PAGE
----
These numbers represent individual lives cut short, families put through avoidable trauma, and lifelong disability and decreased intelligence. When reduced to dollars and cents, the aggregate cost of this loss of life and human potential totals $5 trillion in economic damage yearly — more than 7% of the global gross domestic product based on conservative estimates. Environmental pollution is the COVID-19 year after year after year.

While these statistics are sobering, the forceful response to COVID-19 has given me hope. Like the “Earthrise” photo that helped inspire the first Earth Day, our new understanding of pollution has the potential to transform how we view society and the environment. Local solutions to problems caused by pollution are emerging around the county, including in red states. Politicians and citizens from across the political spectrum are seeing that because pollution is so harmful and costly, solving it is one of our greatest communal opportunities.

Contrary to deregulatory talking points, pollution-control policies have been extremely effective and economically beneficial. The Clean Air Act was followed by a decrease of 68% in air pollutants while the U.S. economy grew by over 200%. More recently, the benefits of the 1990 Clean Air Act Amendment have added at least $2 trillion to the U.S. economy, representing a return on investment of $32 for every $1 of cost.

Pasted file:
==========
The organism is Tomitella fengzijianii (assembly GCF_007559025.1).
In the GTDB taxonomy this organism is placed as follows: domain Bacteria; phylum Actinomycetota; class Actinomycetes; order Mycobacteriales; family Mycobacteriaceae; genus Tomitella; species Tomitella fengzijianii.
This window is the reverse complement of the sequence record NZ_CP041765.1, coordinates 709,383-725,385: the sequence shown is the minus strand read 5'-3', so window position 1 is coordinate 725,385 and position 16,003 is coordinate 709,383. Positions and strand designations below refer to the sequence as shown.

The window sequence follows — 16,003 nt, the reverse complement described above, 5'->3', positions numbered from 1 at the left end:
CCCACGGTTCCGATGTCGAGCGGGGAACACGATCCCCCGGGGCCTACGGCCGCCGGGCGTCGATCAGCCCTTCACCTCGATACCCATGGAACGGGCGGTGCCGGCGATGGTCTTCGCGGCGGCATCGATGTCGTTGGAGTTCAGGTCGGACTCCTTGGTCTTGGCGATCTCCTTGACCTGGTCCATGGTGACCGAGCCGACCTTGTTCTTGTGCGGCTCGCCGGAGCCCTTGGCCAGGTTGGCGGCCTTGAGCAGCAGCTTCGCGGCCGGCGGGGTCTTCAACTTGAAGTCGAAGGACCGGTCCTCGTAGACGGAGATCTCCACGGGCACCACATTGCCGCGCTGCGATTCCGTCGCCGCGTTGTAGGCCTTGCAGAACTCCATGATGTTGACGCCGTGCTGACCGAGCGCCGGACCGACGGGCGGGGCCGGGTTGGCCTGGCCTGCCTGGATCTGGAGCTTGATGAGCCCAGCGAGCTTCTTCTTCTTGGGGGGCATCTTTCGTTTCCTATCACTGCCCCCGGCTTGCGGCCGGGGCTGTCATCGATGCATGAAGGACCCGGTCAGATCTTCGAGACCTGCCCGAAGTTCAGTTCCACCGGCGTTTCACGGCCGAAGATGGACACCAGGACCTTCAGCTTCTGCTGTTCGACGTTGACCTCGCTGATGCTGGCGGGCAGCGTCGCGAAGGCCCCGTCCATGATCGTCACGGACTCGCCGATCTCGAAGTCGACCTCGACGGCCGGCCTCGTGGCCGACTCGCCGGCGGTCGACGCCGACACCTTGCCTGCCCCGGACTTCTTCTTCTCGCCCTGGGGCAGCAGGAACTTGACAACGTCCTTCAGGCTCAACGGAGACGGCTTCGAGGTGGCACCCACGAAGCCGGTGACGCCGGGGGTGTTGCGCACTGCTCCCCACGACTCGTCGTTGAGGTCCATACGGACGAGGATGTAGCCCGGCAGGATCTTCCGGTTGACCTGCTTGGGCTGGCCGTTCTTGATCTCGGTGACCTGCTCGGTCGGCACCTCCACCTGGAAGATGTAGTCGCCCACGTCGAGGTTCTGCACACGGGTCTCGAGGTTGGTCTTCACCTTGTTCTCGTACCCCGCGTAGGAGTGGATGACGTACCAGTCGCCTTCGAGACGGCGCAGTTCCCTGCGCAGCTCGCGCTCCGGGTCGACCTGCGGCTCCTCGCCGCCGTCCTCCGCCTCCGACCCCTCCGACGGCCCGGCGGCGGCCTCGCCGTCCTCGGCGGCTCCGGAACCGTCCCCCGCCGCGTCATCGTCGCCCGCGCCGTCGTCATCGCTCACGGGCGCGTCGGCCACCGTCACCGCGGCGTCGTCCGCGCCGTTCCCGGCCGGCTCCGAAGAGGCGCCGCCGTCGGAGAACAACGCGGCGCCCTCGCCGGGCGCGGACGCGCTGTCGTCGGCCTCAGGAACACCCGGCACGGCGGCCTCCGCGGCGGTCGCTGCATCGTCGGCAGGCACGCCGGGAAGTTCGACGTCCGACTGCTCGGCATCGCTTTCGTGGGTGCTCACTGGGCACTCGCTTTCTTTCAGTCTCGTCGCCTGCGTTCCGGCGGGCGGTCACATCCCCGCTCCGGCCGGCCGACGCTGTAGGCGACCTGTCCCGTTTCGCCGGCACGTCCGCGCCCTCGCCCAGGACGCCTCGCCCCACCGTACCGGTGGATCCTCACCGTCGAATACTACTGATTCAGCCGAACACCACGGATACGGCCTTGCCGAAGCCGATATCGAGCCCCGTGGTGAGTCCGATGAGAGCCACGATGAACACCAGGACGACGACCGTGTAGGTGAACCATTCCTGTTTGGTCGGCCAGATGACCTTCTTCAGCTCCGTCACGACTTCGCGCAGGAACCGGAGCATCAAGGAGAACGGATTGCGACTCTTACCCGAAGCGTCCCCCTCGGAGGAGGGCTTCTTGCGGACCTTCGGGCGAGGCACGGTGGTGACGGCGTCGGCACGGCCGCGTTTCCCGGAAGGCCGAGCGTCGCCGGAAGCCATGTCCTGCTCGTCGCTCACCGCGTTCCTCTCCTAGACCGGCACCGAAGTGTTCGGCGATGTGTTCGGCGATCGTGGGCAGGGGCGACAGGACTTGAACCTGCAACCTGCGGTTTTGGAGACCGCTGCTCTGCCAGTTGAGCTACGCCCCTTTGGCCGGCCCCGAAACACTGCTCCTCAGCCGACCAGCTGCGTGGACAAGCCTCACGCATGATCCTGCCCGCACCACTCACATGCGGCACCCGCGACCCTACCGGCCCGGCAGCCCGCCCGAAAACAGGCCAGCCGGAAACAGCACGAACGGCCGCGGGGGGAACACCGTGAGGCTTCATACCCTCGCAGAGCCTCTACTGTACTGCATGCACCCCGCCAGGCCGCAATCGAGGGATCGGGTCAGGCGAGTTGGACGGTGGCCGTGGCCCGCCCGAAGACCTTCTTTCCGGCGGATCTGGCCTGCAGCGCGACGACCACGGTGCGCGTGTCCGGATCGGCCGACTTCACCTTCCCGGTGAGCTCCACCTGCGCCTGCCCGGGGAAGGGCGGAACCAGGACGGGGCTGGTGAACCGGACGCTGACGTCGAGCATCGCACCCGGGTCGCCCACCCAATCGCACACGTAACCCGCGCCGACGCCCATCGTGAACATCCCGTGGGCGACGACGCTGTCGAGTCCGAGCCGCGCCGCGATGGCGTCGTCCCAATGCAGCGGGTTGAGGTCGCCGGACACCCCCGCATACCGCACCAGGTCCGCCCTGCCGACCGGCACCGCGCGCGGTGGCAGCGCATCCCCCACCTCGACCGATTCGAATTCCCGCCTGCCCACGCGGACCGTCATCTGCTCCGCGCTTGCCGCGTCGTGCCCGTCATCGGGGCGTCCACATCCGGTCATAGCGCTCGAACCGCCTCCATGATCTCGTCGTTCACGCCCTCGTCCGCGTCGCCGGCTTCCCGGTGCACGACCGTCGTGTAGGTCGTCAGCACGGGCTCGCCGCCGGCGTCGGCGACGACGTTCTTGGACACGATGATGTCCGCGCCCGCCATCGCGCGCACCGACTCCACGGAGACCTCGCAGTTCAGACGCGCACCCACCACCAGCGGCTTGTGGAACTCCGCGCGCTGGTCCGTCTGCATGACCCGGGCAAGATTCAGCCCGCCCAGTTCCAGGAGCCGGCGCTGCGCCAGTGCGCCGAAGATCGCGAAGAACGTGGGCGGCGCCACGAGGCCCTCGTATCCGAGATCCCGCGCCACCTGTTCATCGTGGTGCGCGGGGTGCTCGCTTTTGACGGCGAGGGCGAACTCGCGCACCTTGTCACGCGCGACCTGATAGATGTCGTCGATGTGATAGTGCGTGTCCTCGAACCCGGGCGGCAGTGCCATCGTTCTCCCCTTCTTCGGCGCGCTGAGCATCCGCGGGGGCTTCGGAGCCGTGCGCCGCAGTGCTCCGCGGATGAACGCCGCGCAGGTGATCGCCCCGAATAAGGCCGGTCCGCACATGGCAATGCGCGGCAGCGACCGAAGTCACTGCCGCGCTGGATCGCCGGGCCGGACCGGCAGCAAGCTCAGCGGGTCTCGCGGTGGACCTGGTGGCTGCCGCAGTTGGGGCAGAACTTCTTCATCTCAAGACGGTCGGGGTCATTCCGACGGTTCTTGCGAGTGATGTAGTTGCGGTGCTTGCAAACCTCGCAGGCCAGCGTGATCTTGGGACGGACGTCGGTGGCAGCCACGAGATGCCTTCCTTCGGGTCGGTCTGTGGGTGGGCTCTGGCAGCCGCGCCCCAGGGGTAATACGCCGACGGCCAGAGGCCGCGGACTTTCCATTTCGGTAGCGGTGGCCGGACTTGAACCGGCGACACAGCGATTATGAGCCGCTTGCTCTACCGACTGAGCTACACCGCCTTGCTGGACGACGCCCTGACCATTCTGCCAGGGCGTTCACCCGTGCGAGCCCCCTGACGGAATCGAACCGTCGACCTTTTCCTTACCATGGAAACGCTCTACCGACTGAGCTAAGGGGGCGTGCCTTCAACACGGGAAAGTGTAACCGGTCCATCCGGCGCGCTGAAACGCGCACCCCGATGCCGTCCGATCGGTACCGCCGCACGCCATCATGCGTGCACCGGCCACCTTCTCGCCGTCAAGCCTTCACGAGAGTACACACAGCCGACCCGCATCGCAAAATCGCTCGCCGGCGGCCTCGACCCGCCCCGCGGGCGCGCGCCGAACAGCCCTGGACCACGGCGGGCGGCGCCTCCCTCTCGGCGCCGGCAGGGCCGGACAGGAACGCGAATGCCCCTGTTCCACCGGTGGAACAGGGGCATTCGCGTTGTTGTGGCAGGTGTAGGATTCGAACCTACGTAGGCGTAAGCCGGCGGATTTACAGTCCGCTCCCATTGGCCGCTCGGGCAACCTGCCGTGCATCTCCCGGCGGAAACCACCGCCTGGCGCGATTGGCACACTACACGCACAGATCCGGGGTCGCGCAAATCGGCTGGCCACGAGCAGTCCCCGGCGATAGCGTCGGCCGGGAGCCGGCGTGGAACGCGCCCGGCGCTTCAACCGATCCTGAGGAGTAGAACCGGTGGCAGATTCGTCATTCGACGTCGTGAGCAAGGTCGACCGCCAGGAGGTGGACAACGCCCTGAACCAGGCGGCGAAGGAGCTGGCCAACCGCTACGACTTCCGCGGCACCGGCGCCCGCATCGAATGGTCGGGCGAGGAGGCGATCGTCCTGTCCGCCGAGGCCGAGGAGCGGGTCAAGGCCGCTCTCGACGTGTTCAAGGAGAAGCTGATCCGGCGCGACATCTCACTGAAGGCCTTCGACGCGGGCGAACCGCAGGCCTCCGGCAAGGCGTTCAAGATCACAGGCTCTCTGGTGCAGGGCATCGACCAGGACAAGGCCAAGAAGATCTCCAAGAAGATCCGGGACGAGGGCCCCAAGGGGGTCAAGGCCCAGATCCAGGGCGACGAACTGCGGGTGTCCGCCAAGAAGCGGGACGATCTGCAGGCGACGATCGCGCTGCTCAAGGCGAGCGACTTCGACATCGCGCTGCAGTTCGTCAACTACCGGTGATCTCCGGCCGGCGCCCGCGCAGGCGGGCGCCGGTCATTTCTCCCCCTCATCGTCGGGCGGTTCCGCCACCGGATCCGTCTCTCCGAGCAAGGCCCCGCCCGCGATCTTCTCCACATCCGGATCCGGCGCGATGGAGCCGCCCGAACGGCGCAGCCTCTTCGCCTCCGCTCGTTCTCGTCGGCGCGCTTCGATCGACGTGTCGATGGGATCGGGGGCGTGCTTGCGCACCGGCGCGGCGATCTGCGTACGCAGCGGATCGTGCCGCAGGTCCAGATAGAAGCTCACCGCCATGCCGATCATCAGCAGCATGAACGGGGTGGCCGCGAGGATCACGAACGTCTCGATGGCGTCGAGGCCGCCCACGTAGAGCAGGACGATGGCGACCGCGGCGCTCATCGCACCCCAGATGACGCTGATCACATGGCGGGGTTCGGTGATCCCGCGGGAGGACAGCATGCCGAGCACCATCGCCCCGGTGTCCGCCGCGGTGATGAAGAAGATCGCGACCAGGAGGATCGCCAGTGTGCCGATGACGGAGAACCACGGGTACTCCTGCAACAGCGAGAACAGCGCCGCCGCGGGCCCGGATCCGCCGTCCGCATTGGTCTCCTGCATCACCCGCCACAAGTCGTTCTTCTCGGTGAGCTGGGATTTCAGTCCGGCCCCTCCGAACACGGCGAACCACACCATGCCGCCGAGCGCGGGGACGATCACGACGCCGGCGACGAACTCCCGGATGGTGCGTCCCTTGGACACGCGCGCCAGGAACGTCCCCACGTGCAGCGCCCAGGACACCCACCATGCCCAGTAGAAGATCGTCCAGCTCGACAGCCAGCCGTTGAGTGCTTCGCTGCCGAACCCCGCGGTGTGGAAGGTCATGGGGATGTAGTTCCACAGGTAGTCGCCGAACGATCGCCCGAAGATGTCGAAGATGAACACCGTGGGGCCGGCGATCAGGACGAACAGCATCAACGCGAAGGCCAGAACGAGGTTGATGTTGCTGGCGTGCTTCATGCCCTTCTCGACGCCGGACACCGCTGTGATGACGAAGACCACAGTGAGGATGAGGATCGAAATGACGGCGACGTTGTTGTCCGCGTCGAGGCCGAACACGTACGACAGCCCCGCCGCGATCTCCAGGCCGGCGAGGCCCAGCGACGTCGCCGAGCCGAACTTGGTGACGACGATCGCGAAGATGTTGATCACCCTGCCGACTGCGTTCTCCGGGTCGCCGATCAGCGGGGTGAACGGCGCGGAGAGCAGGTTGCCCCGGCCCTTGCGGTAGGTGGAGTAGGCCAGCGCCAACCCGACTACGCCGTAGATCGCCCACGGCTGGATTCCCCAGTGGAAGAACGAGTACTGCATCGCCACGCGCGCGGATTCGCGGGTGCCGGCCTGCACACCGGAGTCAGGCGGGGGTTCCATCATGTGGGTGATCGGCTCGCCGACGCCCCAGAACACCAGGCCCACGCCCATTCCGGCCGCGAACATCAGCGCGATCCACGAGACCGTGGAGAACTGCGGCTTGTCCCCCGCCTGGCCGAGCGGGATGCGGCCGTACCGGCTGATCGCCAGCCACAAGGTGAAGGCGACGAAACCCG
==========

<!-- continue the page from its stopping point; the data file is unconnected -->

In the aftermath of COVID-19, strategic use of congressional relief funds could expand clean transportation and energy production. Subsidies could be pulled from the fossil fuel and meat industries and redirected to research and expansion of renewables and conservation. Federal funds could be made available to states willing to increase building efficiency standards, which would reduce domestic and commercial waste. These measures are proven and popular across political divides.

For example, 83% of Americans support increasing research and investment into renewable energy—a supermajority in every county in the nation. Together, actions like these would create a large number of high-quality jobs while reducing the largest sources of pollution in the U.S.—personal transportation, electricity production, and buildings.

Pollution and COVID-19 demonstrate the paradox of communal action. We will ignore a known problem for decades but turn the world on its head for a novel threat. There is a huge amount of research on the consequences and solutions of pollution, but there is little awareness and action. Conversely, we have very little information on COVID-19, but the world has implemented sweeping changes to address it. To make a world where all the human family can flourish, we will need COVID-like commitment coupled with careful and deep scientific research on which to base policy decisions. If we wait until Earth Day’s 60th anniversary, it might well be too late.

Ben Abbott

Ben Abbott, Ph.D., is an assistant professor of environmental science at Brigham Young University.